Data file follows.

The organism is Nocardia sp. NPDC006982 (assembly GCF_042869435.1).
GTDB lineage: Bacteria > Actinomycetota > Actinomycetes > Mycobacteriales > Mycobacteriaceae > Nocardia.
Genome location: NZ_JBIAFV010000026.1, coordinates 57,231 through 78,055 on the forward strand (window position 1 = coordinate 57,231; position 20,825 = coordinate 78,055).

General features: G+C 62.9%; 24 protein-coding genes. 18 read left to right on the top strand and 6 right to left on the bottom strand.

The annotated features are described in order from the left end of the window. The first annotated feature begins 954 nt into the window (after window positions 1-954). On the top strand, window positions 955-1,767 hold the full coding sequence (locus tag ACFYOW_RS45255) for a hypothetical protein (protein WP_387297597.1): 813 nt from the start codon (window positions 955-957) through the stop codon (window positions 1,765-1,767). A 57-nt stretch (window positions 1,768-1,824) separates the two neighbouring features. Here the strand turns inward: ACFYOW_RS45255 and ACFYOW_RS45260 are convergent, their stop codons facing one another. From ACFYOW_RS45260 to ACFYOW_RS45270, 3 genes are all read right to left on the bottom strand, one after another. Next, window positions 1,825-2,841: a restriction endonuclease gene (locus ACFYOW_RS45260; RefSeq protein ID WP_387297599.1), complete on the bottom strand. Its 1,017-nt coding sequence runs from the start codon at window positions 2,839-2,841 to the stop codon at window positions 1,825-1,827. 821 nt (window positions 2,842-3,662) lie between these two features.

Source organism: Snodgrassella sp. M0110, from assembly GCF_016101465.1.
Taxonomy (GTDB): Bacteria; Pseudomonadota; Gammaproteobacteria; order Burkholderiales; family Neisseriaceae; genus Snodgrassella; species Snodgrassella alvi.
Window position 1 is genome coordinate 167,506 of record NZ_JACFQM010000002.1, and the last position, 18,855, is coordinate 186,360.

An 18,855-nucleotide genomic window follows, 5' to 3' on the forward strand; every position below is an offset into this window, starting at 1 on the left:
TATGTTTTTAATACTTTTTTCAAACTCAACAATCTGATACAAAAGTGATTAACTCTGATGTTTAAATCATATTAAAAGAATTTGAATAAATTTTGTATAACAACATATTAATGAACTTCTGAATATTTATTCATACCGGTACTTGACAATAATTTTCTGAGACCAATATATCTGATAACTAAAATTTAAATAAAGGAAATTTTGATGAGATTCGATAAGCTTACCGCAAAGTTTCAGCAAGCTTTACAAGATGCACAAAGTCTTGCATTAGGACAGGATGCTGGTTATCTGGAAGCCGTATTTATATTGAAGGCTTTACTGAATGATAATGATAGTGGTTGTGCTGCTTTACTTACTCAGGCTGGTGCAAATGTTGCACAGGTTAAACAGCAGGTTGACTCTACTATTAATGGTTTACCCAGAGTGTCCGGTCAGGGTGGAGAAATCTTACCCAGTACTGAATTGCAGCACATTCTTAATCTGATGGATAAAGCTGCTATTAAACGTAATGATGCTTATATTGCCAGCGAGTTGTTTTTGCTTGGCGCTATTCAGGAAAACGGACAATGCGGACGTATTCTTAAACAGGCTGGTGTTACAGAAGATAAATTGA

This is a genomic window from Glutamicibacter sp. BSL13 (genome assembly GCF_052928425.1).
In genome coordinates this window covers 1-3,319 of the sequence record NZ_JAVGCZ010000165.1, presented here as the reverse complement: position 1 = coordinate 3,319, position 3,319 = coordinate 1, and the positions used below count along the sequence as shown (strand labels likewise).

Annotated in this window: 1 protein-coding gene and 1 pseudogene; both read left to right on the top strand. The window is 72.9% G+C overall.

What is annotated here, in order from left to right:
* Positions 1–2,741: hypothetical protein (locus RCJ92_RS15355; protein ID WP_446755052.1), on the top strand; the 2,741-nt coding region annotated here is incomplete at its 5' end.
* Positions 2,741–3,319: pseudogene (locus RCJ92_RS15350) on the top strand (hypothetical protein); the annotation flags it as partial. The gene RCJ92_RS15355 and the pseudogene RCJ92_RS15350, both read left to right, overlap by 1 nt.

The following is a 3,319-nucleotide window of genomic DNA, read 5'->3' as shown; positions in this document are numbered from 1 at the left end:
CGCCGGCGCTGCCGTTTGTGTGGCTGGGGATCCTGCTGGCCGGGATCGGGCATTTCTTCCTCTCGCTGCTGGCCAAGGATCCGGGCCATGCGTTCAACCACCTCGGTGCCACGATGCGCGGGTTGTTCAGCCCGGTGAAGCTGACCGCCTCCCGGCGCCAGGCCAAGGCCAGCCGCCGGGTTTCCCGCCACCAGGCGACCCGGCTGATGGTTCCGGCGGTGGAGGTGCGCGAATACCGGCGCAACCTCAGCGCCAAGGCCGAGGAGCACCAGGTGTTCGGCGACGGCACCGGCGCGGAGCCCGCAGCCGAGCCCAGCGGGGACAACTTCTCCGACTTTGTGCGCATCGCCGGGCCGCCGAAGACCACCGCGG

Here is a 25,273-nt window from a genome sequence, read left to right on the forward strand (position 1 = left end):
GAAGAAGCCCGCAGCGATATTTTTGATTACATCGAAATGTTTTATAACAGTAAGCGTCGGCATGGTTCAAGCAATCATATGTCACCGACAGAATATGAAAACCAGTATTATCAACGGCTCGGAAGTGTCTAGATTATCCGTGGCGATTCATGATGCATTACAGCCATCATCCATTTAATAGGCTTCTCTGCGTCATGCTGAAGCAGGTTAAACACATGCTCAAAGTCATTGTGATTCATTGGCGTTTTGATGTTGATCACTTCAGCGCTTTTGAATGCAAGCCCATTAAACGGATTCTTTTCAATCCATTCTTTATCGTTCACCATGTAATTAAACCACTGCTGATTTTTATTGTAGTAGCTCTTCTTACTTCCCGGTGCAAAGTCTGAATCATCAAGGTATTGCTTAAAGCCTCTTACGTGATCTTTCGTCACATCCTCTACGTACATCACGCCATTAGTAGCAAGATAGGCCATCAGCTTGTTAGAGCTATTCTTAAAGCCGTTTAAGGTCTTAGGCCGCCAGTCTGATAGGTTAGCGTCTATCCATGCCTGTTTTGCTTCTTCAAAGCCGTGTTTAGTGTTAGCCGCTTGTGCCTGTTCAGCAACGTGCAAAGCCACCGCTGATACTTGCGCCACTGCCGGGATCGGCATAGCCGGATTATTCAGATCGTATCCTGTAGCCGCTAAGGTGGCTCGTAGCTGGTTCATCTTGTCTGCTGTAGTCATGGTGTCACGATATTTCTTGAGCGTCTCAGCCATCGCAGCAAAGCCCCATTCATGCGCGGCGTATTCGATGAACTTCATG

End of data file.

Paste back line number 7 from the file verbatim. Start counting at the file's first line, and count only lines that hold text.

Taxonomy (GTDB): Bacteria; Pseudomonadota; Gammaproteobacteria; order Burkholderiales; family Neisseriaceae; genus Snodgrassella; species Snodgrassella alvi.